Flexi-Access Drawdown – what’s that about then?

Income drawdown is the pension product that can pay you an income, but still give an investment return on your capital. It’s not new but in 2015 it was revamped, and resold to the public as the great new way to access your money

Flexi-access drawdown (FAD) was the new kid on the block: unlimited access to all your money, and you can take big bits or small bits – however you want it. Except it’s not quite that simple, so here’s a beginner’s guide to FAD:

Whenever you draw money out of your pension, there is a 25% tax free part available; this is the same for £1,000 or £100,000. You don’t have to take it but why wouldn’t you?

The other 75% becomes crystallised, and you can draw it as a taxable income if you want. So you can:

  1. Take £1,000 as £250 tax free, and £750 crystallised income;
  2. Take £1,000 tax free and leave £3,000 crystallised in the pension;
  • Crystallise £1,000 and take it all as income, and it will all be taxed.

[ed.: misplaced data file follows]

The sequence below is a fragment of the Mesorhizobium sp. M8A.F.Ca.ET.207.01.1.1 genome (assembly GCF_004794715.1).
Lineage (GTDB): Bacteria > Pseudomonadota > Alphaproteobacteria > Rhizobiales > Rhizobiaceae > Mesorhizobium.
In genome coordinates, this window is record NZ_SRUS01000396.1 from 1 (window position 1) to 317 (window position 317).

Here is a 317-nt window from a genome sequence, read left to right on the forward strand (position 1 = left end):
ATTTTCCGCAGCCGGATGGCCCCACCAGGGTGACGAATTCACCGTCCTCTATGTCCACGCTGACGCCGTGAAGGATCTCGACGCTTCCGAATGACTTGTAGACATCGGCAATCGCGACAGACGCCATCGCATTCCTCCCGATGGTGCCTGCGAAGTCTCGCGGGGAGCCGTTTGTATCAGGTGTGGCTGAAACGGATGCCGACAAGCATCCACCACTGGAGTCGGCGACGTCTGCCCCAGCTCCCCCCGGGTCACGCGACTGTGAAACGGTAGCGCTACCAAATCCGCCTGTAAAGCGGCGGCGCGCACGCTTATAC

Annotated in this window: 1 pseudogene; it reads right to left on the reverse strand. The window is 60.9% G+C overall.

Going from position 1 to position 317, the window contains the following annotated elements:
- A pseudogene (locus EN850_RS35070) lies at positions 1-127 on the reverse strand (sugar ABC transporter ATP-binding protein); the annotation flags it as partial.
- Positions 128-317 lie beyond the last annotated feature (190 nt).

Option i) is a tax-efficient way to draw money out, especially if you don’t need a lump sum.

Option ii) is what those who need a lump sum up front will usually do.

Option iii) offers little or no benefit over i) so is rarely used.

What do you need to know to set up a FAD pension?

  • Many pensions don’t offer this option (particularly workplace ones), so if you don’t have it you will probably need a new product to get it.
  • Some pension have a tax free lump sum which is more than 25%, so you may have to transfer to a FAD after taking the lump sum, or forego the extra tax saving.
  • Final salary pensions don’t offer FAD, but that is unlikely to be enough reason to transfer because there are valuable guarantees and protections to consider.
  • Within the pension you need an investment: too cautious and the money could run out, too risky and the value may fall very quickly.
  • You need to think about how much you take out, and when. If you take too much the money could run out; if you take it at a bad time, it may cost you more than just the income value.
  • FAD is not just for Christmas – you need to review and adjust it regularly to get the best results.

Advice on such products is not cheap, and often there is a lot of work involved in agreeing the plan and setting up the product. Ongoing advice also gives reassurance the money is doing what it should. Get an expert to help you get it right.

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